What next? FAME subsidies had anyway fallen short of target. Fyi, FAME-I had barely doled out one-third of the planned budget, and looks like FAME-II could see a similar fate. Government wants to instead focus on Production linked PLI schemes. While FAME scheme is disbursed at the point of sale, PLI benefits are directly given to manufacturers and much harder to dupe.
While the decision is still hanging in air, this could spell serious trouble for not just EV stakeholders but also India’s green mission. This negative publicity at such early stages could put brakes on the transition. EVs currently have a minuscule share – (5% in 2W and 1% in PVs). They need support to bring down costs and boost acceptability. Government could have tried plugging loopholes rather than pulling the plugs off completely, we feel.
Bloodbath on the farms 🧅
Peeling the layers: Farmers across the country have been setting fire to their crops as they are being offered extremely low prices for their produce. Onions, potatoes, and other crops are being burned instead of being sold at a mere ₹1/kg as the farmers cannot cover their costs. Wholesale prices of produce slumped across the country with Maharashtra’s onion farmers making headlines as the govt fails to manage their excess produce.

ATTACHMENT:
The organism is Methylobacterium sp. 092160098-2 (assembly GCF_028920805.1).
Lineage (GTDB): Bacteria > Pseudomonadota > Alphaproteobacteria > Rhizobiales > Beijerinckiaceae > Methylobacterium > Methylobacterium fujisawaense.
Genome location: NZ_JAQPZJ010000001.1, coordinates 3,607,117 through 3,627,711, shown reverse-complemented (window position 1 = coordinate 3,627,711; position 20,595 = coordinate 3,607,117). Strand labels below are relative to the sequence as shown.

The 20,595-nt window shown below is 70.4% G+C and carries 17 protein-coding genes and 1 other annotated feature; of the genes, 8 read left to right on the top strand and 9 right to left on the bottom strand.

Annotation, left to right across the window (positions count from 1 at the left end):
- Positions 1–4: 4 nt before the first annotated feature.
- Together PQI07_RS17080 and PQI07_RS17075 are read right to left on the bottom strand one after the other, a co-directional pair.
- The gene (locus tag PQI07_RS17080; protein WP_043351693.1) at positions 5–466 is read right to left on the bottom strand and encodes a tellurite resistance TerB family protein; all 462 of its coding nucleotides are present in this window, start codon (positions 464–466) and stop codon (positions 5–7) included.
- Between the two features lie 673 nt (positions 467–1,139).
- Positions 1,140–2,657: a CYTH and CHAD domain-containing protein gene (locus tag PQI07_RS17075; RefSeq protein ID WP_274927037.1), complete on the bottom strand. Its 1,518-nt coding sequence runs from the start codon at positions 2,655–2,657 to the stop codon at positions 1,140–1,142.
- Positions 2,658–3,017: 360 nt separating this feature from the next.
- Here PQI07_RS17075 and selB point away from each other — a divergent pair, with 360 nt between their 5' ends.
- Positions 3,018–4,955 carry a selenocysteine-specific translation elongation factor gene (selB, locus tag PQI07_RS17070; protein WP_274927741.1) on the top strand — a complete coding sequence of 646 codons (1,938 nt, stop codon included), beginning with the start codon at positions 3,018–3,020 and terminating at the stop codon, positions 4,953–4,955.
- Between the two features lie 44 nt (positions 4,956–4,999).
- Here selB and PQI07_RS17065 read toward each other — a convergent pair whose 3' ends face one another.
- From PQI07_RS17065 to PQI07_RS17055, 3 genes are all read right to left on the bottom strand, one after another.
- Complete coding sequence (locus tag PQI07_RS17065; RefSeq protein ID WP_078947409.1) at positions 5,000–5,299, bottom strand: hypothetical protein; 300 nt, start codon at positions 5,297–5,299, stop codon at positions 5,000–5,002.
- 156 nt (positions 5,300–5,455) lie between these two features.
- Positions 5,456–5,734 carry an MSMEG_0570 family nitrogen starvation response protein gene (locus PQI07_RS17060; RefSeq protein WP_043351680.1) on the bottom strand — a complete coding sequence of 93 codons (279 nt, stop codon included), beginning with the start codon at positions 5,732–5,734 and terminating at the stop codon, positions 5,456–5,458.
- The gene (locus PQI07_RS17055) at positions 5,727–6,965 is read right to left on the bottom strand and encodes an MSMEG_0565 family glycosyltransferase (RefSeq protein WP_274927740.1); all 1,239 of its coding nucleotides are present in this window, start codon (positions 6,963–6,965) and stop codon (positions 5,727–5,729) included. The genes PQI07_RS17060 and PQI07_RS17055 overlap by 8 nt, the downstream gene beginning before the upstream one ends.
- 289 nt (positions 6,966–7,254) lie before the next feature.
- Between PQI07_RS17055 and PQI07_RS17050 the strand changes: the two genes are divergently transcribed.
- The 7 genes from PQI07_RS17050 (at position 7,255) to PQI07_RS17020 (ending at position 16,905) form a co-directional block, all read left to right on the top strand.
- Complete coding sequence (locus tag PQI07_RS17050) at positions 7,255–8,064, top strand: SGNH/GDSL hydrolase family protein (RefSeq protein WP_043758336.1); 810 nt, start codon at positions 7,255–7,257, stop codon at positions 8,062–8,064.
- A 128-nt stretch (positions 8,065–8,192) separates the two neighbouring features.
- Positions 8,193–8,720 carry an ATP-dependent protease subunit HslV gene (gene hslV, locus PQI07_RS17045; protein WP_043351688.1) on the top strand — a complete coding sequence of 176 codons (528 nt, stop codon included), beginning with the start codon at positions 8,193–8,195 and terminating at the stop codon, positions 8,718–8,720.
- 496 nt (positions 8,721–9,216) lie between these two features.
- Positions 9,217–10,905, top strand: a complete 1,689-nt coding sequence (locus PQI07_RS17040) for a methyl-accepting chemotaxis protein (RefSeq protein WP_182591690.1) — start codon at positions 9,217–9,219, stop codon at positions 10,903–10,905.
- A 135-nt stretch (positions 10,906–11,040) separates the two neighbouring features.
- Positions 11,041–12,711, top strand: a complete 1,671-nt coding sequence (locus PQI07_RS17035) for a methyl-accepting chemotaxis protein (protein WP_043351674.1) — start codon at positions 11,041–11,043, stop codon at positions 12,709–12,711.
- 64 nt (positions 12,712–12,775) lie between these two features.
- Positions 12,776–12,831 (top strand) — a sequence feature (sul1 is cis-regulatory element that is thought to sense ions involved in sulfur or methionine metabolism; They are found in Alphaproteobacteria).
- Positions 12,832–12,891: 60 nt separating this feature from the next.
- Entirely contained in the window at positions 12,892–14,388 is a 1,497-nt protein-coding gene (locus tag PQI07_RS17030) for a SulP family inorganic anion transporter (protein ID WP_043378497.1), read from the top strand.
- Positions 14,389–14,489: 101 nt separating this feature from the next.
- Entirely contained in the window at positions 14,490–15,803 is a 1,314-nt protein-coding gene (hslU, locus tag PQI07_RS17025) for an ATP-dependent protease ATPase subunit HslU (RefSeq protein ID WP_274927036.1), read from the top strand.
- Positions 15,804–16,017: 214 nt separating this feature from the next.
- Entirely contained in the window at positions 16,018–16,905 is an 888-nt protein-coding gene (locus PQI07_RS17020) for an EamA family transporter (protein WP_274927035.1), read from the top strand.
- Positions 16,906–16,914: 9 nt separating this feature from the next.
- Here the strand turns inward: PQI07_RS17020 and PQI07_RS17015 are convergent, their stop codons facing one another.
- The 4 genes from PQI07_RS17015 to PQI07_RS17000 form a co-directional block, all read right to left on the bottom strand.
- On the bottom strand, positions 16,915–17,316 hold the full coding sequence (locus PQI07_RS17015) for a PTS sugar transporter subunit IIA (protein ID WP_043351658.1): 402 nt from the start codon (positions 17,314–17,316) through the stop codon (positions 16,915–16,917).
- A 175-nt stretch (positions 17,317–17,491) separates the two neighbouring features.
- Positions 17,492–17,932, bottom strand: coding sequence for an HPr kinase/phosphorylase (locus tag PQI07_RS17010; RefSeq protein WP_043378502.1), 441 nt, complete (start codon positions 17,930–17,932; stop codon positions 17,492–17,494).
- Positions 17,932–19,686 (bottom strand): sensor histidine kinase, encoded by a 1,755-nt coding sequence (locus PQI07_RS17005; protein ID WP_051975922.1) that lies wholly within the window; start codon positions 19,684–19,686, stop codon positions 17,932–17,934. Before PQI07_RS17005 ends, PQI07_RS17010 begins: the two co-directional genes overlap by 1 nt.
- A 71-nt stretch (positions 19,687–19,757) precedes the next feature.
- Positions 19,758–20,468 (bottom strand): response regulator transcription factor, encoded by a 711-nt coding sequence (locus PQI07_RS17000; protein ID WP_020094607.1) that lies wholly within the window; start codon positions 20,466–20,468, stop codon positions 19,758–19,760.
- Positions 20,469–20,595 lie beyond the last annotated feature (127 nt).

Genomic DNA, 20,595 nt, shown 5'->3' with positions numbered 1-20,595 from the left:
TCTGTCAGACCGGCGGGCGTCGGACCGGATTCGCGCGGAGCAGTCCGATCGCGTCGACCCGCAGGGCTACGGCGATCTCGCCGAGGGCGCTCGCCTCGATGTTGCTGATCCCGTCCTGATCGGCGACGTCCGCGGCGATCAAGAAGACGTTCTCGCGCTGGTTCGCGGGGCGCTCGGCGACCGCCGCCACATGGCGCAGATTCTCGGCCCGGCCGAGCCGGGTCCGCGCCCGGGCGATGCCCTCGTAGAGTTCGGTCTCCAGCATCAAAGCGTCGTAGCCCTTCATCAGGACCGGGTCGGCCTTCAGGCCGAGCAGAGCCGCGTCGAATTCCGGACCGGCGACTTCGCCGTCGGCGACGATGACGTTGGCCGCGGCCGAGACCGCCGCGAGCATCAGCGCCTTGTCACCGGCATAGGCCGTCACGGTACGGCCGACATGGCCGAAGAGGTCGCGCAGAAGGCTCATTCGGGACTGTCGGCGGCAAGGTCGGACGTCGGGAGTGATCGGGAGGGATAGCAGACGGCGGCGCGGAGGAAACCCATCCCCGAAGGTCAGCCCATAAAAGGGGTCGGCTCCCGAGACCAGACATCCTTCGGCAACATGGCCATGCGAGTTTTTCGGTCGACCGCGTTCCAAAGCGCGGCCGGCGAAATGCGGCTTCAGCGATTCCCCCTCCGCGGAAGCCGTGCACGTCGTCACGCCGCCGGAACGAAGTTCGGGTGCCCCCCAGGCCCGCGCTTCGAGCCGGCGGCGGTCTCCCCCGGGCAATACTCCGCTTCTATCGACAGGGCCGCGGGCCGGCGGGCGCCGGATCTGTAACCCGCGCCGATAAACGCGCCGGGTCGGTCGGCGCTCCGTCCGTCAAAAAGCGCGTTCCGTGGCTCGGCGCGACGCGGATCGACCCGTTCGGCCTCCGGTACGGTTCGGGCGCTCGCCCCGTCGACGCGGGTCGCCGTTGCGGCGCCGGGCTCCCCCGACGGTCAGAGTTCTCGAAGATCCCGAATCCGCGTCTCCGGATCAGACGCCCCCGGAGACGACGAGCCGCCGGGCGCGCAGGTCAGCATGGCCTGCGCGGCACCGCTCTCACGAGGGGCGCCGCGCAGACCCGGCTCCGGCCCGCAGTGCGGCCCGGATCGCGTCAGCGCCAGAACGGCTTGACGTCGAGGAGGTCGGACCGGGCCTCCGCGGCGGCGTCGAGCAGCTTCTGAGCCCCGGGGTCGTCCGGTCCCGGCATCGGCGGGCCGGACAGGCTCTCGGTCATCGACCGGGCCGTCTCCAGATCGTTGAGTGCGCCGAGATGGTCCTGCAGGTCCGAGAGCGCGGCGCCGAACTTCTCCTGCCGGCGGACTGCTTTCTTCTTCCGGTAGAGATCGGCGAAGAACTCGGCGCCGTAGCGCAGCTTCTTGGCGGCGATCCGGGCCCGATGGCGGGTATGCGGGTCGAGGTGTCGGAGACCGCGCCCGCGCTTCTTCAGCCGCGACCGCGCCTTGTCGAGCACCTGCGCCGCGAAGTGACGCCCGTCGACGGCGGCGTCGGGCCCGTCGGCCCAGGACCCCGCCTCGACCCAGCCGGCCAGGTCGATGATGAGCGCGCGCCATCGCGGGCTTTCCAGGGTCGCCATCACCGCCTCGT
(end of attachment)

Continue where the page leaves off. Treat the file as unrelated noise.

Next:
Trial by fire? Farmers are forced to sell at less than ₹200 per 100 kg, compared to an average cost of ₹700 per 100kg. Farmers in a major soup. They are either faced with bad or good harvests and are plagued by low returns in either case, with no attention paid to their issues.
Why the excess? Despite bumper harvest and robust local demand, 30-40% output is wasted due to poor storage infrastructure. India usually exports its produce to countries like Saudi Arabia, Bangladesh, and Sri Lanka but high import duties of ₹3/kg has made these unviable this time. Transportation issues have closed lucrative import options to Belarus and Kazakh.
Agri sector remains critical for growth and employment in the country. While private investment in the sector is still growing around 9%, its the public investments which are dwindling. High-time schemes like Agriculture Infrastructure fund and Pradhan Mantri Kisan Samman Nidhi are moved from mere announcements to actual actions.